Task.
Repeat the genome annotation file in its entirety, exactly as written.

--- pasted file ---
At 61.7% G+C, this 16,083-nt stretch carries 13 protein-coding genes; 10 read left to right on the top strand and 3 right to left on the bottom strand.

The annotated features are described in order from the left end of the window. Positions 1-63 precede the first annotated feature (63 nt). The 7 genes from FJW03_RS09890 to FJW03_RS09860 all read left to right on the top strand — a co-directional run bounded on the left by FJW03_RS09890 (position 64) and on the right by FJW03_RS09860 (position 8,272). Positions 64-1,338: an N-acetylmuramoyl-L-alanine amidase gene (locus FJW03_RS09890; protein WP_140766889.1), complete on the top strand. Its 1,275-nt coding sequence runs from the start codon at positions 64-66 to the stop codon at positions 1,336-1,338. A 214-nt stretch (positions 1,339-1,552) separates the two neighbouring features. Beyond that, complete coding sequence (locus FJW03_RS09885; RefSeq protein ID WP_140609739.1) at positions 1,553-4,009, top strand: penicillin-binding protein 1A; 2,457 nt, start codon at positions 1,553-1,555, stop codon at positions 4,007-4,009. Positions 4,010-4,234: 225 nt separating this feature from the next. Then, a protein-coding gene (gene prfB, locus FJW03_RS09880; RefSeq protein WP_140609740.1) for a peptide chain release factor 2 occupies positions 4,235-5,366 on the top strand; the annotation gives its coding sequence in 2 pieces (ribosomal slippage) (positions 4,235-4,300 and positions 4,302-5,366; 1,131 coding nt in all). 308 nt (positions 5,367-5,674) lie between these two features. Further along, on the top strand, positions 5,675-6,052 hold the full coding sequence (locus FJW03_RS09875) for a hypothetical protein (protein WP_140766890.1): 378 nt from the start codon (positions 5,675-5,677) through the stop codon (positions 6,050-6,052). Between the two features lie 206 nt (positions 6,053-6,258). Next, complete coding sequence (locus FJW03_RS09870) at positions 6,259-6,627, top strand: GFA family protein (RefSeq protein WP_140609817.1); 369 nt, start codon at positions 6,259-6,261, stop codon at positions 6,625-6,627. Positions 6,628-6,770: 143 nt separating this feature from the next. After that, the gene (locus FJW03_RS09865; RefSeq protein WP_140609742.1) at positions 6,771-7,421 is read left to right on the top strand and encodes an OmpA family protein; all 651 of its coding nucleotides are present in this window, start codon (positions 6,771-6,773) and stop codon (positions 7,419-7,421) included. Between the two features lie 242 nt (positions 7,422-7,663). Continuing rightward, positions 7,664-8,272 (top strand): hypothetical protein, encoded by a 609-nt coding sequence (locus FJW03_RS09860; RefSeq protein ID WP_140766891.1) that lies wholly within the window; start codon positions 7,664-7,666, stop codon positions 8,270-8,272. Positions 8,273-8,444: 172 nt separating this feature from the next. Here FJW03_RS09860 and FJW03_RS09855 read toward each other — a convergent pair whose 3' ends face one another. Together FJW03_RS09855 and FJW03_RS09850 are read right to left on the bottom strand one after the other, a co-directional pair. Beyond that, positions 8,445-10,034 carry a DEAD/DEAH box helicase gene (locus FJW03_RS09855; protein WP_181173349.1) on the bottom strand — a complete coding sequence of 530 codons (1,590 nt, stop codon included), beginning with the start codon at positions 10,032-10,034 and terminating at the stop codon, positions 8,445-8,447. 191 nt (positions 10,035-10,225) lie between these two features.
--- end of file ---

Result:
At 61.7% G+C, this 16,083-nt stretch carries 13 protein-coding genes; 10 read left to right on the top strand and 3 right to left on the bottom strand.

The annotated features are described in order from the left end of the window. Positions 1-63 precede the first annotated feature (63 nt). The 7 genes from FJW03_RS09890 to FJW03_RS09860 all read left to right on the top strand — a co-directional run bounded on the left by FJW03_RS09890 (position 64) and on the right by FJW03_RS09860 (position 8,272). Positions 64-1,338: an N-acetylmuramoyl-L-alanine amidase gene (locus FJW03_RS09890; protein WP_140766889.1), complete on the top strand. Its 1,275-nt coding sequence runs from the start codon at positions 64-66 to the stop codon at positions 1,336-1,338. A 214-nt stretch (positions 1,339-1,552) separates the two neighbouring features. Beyond that, complete coding sequence (locus FJW03_RS09885; RefSeq protein ID WP_140609739.1) at positions 1,553-4,009, top strand: penicillin-binding protein 1A; 2,457 nt, start codon at positions 1,553-1,555, stop codon at positions 4,007-4,009. Positions 4,010-4,234: 225 nt separating this feature from the next. Then, a protein-coding gene (gene prfB, locus FJW03_RS09880; RefSeq protein WP_140609740.1) for a peptide chain release factor 2 occupies positions 4,235-5,366 on the top strand; the annotation gives its coding sequence in 2 pieces (ribosomal slippage) (positions 4,235-4,300 and positions 4,302-5,366; 1,131 coding nt in all). 308 nt (positions 5,367-5,674) lie between these two features. Further along, on the top strand, positions 5,675-6,052 hold the full coding sequence (locus FJW03_RS09875) for a hypothetical protein (protein WP_140766890.1): 378 nt from the start codon (positions 5,675-5,677) through the stop codon (positions 6,050-6,052). Between the two features lie 206 nt (positions 6,053-6,258). Next, complete coding sequence (locus FJW03_RS09870) at positions 6,259-6,627, top strand: GFA family protein (RefSeq protein WP_140609817.1); 369 nt, start codon at positions 6,259-6,261, stop codon at positions 6,625-6,627. Positions 6,628-6,770: 143 nt separating this feature from the next. After that, the gene (locus FJW03_RS09865; RefSeq protein WP_140609742.1) at positions 6,771-7,421 is read left to right on the top strand and encodes an OmpA family protein; all 651 of its coding nucleotides are present in this window, start codon (positions 6,771-6,773) and stop codon (positions 7,419-7,421) included. Between the two features lie 242 nt (positions 7,422-7,663). Continuing rightward, positions 7,664-8,272 (top strand): hypothetical protein, encoded by a 609-nt coding sequence (locus FJW03_RS09860; RefSeq protein ID WP_140766891.1) that lies wholly within the window; start codon positions 7,664-7,666, stop codon positions 8,270-8,272. Positions 8,273-8,444: 172 nt separating this feature from the next. Here FJW03_RS09860 and FJW03_RS09855 read toward each other — a convergent pair whose 3' ends face one another. Together FJW03_RS09855 and FJW03_RS09850 are read right to left on the bottom strand one after the other, a co-directional pair. Beyond that, positions 8,445-10,034 carry a DEAD/DEAH box helicase gene (locus FJW03_RS09855; protein WP_181173349.1) on the bottom strand — a complete coding sequence of 530 codons (1,590 nt, stop codon included), beginning with the start codon at positions 10,032-10,034 and terminating at the stop codon, positions 8,445-8,447. 191 nt (positions 10,035-10,225) lie between these two features.